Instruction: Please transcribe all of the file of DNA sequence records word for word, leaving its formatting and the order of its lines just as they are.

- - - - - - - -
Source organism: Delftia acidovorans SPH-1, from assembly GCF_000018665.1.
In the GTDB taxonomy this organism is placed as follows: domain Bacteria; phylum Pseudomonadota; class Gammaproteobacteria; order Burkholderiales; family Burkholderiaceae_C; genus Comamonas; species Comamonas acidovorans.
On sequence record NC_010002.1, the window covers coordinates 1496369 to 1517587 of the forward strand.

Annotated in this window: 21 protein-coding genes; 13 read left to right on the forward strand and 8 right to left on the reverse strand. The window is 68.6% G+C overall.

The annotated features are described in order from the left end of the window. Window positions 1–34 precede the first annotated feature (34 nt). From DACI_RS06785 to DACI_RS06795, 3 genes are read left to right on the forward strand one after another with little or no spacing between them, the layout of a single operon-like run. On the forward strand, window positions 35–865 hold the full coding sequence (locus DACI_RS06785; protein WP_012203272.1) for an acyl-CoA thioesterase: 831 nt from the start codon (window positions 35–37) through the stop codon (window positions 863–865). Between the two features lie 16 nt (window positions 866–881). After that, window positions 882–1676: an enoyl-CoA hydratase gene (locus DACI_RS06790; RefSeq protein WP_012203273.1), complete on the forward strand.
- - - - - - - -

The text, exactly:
Source organism: Delftia acidovorans SPH-1, from assembly GCF_000018665.1.
In the GTDB taxonomy this organism is placed as follows: domain Bacteria; phylum Pseudomonadota; class Gammaproteobacteria; order Burkholderiales; family Burkholderiaceae_C; genus Comamonas; species Comamonas acidovorans.
On sequence record NC_010002.1, the window covers coordinates 1496369 to 1517587 of the forward strand.

Annotated in this window: 21 protein-coding genes; 13 read left to right on the forward strand and 8 right to left on the reverse strand. The window is 68.6% G+C overall.

The annotated features are described in order from the left end of the window. Window positions 1–34 precede the first annotated feature (34 nt). From DACI_RS06785 to DACI_RS06795, 3 genes are read left to right on the forward strand one after another with little or no spacing between them, the layout of a single operon-like run. On the forward strand, window positions 35–865 hold the full coding sequence (locus DACI_RS06785; protein WP_012203272.1) for an acyl-CoA thioesterase: 831 nt from the start codon (window positions 35–37) through the stop codon (window positions 863–865). Between the two features lie 16 nt (window positions 866–881). After that, window positions 882–1676: an enoyl-CoA hydratase gene (locus DACI_RS06790; RefSeq protein WP_012203273.1), complete on the forward strand.